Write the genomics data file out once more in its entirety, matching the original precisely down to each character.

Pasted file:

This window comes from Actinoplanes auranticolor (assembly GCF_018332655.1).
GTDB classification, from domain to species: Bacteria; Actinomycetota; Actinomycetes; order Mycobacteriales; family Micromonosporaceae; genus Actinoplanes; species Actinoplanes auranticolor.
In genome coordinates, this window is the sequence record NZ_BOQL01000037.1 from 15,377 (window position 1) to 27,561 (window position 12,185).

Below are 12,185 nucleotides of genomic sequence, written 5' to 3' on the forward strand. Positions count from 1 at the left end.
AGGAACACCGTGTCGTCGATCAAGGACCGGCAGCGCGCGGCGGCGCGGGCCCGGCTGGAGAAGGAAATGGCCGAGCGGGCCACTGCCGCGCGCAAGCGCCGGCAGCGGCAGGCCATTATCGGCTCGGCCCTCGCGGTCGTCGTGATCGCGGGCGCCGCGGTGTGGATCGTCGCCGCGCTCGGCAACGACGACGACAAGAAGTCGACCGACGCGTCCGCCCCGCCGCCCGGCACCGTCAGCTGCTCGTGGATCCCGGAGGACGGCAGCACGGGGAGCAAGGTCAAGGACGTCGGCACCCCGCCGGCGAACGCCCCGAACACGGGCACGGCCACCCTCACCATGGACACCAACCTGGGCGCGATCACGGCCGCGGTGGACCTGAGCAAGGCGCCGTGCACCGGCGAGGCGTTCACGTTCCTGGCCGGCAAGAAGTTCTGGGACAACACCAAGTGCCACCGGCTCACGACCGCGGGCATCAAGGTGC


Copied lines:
This window comes from Actinoplanes auranticolor (assembly GCF_018332655.1).
GTDB classification, from domain to species: Bacteria; Actinomycetota; Actinomycetes; order Mycobacteriales; family Micromonosporaceae; genus Actinoplanes; species Actinoplanes auranticolor.
In genome coordinates, this window is the sequence record NZ_BOQL01000037.1 from 15,377 (window position 1) to 27,561 (window position 12,185).

Below are 12,185 nucleotides of genomic sequence, written 5' to 3' on the forward strand. Positions count from 1 at the left end.
AGGAACACCGTGTCGTCGATCAAGGACCGGCAGCGCGCGGCGGCGCGGGCCCGGCTGGAGAAGGAAATGGCCGAGCGGGCCACTGCCGCGCGCAAGCGCCGGCAGCGGCAGGCCATTATCGGCTCGGCCCTCGCGGTCGTCGTGATCGCGGGCGCCGCGGTGTGGATCGTCGCCGCGCTCGGCAACGACGACGACAAGAAGTCGACCGACGCGTCCGCCCCGCCGCCCGGCACCGTCAGCTGCTCGTGGATCCCGGAGGACGGCAGCACGGGGAGCAAGGTCAAGGACGTCGGCACCCCGCCGGCGAACGCCCCGAACACGGGCACGGCCACCCTCACCATGGACACCAACCTGGGCGCGATCACGGCCGCGGTGGACCTGAGCAAGGCGCCGTGCACCGGCGAGGCGTTCACGTTCCTGGCCGGCAAGAAGTTCTGGGACAACACCAAGTGCCACCGGCTCACGACCGCGGGCATCAAGGTGC